After a couple tries, I realized that I needed some reference, to see just how the turn-of-the-century artist used their lines to create such a detailed image. After gathering a couple things, and confirming visually the style I was thinking of in my head, I realized — there's NO way I was going to succeed. Because the style I was looking at was an Engraving.
Pull out your wallet. Take out some paper money. Now send it to me. HAHA! No — I'm just joking (send it). I don't know what denomination you have in your hand, but I have a one-dollar American Bill. This is an engraving. Look at the criss-cross linework in ol' George's jacket; or how the lines follow and form the contours of his face. That is some crazy detail! And what's even more impressive is that because of the nature of how you print engraving, there's no "reducing" to get finer lines, as you could do with pen & ink — that's printed at actual size.
So, now you've seen some good examples of what engraving looks like, a little knowledge of how the image is created might reinforce your ability to identify it. Now, first thing you need to understand, is that the method of getting the ink onto the paper is exactly the opposite of woodcut. Instead of ink collecting on positive areas (the original surface), it collects in the negative areas (the areas you gouge out). So in essence, everything you scrape is a dark; everything you leave is a white.
Now, how does the artist form those wonderful parallel lines? Well, the material the artist engraves into is metal. Zinc and Copper were the common "plates" used in antiquity, because of their durability; any metal can be used, however. The artist uses a tool called a Graver or Burin, which is basically a metal rod with a pointy end, and the tip is sharpened at a 45° angle. The graver is designed to cleanly shave out the negative areas — it's actually removing the metal from the plate, using only mechanical means. So what you'll notice about engraved images, is that the lines are very sharp (especially if the metal used is copper), and they start out thin (where the graver enters the metal), grow thicker as the artist puts more pressure on, and then thin out as the graver comes back to the surface.
Sounds like a pretty time consuming process, eh? Well — you're right. Some engravings might take up 3-4 years before they're finished. Which is appropriate. I'm sure that after the first 2 years of scraping, you get pretty timid about creating more lines.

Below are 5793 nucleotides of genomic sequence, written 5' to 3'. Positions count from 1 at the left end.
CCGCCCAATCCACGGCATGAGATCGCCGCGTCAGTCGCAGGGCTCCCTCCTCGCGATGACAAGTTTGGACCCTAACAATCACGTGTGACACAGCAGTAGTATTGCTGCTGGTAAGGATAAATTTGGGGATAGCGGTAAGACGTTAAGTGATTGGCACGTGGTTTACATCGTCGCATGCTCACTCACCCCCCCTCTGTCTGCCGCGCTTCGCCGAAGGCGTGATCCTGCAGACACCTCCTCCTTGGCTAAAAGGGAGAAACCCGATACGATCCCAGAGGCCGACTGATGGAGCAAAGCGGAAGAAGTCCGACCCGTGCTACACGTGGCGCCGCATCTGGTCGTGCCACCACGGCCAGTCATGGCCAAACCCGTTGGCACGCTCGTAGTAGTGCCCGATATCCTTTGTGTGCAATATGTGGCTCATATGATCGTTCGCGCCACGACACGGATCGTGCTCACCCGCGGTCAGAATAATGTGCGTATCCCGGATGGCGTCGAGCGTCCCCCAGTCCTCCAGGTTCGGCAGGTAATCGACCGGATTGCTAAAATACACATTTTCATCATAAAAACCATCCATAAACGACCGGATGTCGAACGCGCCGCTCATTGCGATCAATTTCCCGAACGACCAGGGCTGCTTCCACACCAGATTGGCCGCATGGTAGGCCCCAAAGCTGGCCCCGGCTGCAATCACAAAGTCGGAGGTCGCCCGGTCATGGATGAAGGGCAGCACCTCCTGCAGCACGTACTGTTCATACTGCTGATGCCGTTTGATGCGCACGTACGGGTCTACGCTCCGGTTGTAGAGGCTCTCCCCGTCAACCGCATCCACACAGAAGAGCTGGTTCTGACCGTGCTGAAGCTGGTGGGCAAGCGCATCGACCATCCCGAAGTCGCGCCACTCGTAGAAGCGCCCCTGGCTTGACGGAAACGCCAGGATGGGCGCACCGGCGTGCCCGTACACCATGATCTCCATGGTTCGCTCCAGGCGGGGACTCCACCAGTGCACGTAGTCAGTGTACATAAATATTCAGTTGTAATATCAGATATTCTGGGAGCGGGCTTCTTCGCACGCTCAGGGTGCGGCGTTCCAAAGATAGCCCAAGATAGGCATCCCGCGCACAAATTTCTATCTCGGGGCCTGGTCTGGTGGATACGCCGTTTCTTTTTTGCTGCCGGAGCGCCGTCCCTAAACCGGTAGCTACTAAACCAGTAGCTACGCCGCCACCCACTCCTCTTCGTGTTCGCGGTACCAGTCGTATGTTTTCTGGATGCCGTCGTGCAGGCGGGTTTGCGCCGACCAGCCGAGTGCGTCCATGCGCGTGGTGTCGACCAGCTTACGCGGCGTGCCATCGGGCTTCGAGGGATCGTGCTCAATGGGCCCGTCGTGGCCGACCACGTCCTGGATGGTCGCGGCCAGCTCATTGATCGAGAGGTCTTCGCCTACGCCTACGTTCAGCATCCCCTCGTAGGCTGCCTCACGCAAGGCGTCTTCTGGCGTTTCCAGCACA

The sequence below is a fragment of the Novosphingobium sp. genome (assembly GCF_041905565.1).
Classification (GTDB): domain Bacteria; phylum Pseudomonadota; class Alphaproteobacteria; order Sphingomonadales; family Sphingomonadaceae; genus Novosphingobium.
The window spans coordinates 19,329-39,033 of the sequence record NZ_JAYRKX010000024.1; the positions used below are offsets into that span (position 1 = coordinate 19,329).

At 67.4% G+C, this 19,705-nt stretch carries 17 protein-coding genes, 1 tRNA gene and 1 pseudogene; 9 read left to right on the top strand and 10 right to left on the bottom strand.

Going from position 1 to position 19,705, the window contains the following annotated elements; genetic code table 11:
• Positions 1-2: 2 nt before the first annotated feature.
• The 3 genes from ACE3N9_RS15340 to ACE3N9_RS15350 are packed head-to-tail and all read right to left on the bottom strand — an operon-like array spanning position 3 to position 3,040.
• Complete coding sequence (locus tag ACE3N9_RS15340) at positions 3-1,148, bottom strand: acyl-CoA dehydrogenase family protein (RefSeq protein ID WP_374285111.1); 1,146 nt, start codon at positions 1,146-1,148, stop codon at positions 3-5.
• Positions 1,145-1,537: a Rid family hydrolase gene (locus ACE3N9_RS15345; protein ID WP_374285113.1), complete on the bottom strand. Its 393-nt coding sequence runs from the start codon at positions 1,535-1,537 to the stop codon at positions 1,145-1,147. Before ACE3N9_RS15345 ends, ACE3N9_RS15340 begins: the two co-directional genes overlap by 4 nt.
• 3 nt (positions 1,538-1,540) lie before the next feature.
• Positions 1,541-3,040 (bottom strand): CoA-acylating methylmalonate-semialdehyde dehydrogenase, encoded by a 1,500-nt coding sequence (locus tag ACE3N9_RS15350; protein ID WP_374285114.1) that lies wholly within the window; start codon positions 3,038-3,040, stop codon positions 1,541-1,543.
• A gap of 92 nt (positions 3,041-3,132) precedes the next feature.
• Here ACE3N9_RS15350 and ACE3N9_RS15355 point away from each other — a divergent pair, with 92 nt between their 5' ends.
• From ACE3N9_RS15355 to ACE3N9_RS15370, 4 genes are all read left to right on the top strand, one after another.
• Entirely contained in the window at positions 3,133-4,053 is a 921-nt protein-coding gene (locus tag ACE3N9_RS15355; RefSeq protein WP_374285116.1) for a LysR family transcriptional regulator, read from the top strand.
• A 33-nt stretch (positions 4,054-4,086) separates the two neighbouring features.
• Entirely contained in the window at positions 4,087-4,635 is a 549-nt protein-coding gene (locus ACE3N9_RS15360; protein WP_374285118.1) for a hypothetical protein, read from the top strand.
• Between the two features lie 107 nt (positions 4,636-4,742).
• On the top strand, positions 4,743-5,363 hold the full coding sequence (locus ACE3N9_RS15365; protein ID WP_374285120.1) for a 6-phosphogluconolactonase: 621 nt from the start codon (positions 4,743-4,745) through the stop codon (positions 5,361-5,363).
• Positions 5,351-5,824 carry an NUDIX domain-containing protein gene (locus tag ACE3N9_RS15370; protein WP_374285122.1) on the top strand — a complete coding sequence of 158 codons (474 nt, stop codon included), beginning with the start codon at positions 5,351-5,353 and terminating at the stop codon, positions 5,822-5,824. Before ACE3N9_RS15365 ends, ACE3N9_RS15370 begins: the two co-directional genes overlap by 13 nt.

So now you have a couple of clues on how to spot an engraving, and maybe even on how to recreate one. The engraving technique has been in use since the early 15th century, so it's another viable style of illustration from the Renaissance up to the 20th century. If one were skilled enough, I suppose they could recreate the style using a crowquill pen, so there were thin entry and exit points, but the line could widen. Remember to work in parallel lines, describing the form. And if the drawing were reduced quite a bit, it would look very fine. One important point to remember, is that there would be no large patches of black, since that would require a very deep and wide recess on an actual plate, and ink wouldn't have the surface tension to remain suspended in such a crack.
This seems like a good spot to end this article too — I've dropped a whole lot of info on your head. The next installment deals with Etching — a process very often confused with Engraving. I'll also talk about some other methods that are basically iterations of either the engraving or etching process. In the meantime, why don't you take a nice long nap. You've earned it.
Thanks go to Peter Dalkner for his knowledge on reproductive processes. Hmmm. That sounds bad... PRINT processes.
I assure you, if there are discrepancies in this article — it's probably my fault. Please feel free to comment if I've glossed over something you wish to know more about, or if you've got points of your own to add.